A.A. cofounders William Griffith Wilson (“Bill W.”) and Robert Holbrook Smith, M.D. (“Dr. Bob”) both were born and raised in Vermont, had a Congregational Christian upbringing, were much involved in Bible study, knew of conversions, attended church at least once a week, and attended chapel every school day as required at the Academies in which they were “scholars” (i.e., students). Each was steeped in the seven basic Christian roots of early A.A.
Christian Root Number One: Evangelists and Revivalists: These strong Christian men included such well-known figures as Dwight L. Moody, Ira Sankey, and the English evangelist Henry Moorhouse, all of whom visited St. Johnsbury, Vermont, not many years before Dr. Bob was born on August 8, 1879. These and other evangelists and revivalists had direct and/or indirect impact on St. Johnsbury, Vermont (where Dr. Bob was born) and East Dorset, Vermont (where Bill W. was born) both through meetings and through their public talks being written up in newspapers of the day—such as The New York Times. These Christian men preached salvation and God’s Word.
Christian Root Number Two: The Young Men’s Christian Associations (YMCA): Christian laymen involved with the Young Men’s Christian Association (YMCA)—such as Henry Martyn (“H. M.”) Moore (who later became president of Northfield Seminary founded by Dwight L. Moody), K. A. Burnell, Allen Folger, Russell Sturgis, Jr., and others, were largely responsible for the “Great Awakening” of 1875 in St. Johnsbury, Vermont, which took place just before Dr. Bob was born. The YMCA’s orientation was undenominational and featured outreach by Christian laypeople. They conducted gospel and revival meetings, and stressed conversion to Christ and Bible study.
Christian Root Number Three: (Gospel) Rescue Missions: These missions served derelicts and drunks; gave them “soup, soap, and salvation”; opened services with “Jesus Saves”; and had featured hymns, Bible reading, and an altar call. Both Bill W.’s former drinking buddy, Ebby Thacher [who told Bill that he (Ebby) had “found religion”], and Bill W. himself, made their “decisions for Christ” at Calvary Rescue Mission in New York.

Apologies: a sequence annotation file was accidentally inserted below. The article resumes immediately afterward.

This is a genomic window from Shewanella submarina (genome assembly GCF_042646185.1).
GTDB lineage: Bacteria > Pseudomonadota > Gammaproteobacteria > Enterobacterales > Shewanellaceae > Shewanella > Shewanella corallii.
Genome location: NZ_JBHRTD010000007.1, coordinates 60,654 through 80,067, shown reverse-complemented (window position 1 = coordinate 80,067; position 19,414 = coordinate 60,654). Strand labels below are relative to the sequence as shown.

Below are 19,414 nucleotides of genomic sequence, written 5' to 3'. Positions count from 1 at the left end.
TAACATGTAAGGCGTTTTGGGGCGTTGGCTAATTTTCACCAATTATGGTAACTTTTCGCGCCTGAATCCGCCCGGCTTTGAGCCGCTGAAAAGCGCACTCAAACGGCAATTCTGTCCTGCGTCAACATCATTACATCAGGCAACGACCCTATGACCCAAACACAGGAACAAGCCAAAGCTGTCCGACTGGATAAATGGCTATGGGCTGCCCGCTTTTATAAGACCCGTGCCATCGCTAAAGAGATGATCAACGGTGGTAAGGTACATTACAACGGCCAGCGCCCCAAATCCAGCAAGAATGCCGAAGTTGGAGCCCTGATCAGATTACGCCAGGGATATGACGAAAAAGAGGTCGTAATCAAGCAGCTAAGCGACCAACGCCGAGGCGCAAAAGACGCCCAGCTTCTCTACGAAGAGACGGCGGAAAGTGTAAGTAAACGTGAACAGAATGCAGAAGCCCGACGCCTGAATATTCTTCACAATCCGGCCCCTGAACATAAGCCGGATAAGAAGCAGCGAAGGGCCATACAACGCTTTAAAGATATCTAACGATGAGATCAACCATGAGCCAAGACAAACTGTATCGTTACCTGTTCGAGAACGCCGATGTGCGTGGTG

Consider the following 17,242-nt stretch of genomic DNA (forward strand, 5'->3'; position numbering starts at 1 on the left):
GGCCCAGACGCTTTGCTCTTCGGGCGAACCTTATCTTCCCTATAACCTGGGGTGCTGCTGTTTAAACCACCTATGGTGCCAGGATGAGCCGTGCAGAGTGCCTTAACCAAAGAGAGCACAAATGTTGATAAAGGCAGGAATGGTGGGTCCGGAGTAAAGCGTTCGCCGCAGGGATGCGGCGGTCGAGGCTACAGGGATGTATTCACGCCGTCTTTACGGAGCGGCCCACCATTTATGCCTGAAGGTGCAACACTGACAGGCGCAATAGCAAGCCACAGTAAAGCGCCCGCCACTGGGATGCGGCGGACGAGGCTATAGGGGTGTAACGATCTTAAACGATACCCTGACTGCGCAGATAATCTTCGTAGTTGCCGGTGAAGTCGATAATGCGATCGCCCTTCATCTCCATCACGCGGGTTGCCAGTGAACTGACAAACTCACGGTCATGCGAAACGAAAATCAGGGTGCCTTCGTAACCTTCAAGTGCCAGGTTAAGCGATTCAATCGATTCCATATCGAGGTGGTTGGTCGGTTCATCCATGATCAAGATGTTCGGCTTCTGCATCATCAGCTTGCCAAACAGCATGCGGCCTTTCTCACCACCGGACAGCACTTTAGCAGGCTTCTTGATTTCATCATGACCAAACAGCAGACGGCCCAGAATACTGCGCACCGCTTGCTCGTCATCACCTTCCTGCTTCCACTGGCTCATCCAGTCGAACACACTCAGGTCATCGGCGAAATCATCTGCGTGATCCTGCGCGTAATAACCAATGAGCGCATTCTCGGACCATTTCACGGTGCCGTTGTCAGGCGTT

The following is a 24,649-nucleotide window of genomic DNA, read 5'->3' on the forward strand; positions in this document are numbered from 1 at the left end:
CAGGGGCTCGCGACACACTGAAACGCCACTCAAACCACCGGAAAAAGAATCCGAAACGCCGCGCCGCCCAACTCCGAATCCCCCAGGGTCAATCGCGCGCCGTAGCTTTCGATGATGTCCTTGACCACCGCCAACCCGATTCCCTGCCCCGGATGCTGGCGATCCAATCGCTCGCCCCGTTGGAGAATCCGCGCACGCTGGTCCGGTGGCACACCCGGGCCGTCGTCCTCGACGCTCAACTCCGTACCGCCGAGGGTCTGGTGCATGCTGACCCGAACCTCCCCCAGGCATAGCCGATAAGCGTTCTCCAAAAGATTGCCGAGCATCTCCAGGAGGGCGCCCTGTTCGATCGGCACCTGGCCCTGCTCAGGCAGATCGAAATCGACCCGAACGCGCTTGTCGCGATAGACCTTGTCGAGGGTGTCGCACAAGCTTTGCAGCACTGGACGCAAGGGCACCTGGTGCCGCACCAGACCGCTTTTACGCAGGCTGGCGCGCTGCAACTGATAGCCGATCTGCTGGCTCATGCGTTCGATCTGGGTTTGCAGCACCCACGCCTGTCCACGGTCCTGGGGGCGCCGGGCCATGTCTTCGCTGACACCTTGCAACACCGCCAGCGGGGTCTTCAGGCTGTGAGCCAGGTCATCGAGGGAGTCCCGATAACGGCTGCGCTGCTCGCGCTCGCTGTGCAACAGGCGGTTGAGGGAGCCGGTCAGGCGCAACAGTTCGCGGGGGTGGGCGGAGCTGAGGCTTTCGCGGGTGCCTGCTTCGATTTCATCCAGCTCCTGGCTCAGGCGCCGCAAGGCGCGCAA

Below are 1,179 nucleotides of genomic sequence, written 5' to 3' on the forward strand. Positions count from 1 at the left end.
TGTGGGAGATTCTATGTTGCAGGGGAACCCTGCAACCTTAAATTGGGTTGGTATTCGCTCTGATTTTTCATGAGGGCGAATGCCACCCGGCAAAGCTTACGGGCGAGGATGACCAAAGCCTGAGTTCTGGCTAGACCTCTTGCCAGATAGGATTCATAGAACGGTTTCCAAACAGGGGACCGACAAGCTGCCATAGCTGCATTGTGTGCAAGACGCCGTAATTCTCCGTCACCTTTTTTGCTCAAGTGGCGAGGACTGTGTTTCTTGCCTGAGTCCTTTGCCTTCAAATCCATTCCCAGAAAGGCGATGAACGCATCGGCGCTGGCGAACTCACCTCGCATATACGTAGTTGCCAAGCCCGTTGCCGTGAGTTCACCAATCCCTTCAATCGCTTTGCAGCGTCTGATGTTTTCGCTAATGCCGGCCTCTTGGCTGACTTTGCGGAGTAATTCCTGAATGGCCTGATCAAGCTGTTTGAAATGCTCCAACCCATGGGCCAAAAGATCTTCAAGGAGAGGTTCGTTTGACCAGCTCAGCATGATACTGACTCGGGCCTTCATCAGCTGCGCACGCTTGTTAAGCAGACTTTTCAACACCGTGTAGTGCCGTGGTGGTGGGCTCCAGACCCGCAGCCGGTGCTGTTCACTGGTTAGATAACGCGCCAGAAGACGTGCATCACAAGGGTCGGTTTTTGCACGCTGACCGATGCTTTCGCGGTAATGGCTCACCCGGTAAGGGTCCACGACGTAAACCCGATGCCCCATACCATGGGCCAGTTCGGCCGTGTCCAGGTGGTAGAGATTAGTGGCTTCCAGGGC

Christian Root Number Four: The Salvation Army: The Salvation Army’s fundamental outreach involved one recovered alcoholic reaching out to another alcoholic, bringing that alcoholic to Christ by sharing the good news of the Bible with him, and then encouraging that alcoholic (as he got sober and on track with God) to serve others in “God’s Army.”
Christian Root Number Five: The Young People’s Society of Christian Endeavor (“For Christ and for Church”): Dr. Bob said in his personal story in Alcoholics Anonymous (the “Big Book”) that he was active in Christian Endeavor in his North Congregational Church in St. Johnsbury. The Christian Endeavor program Bob was involved in as a youth was almost identical to that of the original Akron A.A. “Christian fellowship” program which he and Bill W. developed beginning in the summer of 1935. It involved confession of Christ, conversion meetings, prayer meetings, Bible study meetings, “Quiet Hour,” reading and discussion of Christian literature, and the slogan “love and service”—which popped up in Dr. Bob’s A.A. talks.
Christian Root Number Six: The Oxford Group: This group was formed about 1919 and espoused a Christian life-changing program with 28 principles that impacted upon A.A. Bill W. incorporated many of these principles into the Big Book (first published in April 1939) and its Twelve Step program.
Christian Root Number Seven: Rev. Samuel M. Shoemaker, Jr., Rector of Calvary Episcopal Church in New York. An American Oxford Group leader, prolific writer, and a man who taught Bill W. the ideas behind all of the Twelve Steps, particularly Steps Three through Twelve.
Resources: Dick B., Dr. Bob of Alcoholics Anonymous; Dick B., The Conversion of Bill W; Dick B., The Oxford Group & Alcoholics Anonymous; Dick B., New Light on Alcoholism: God, Sam Shoemaker, and A.A.; Dick B., Real Twelve Step Fellowship History.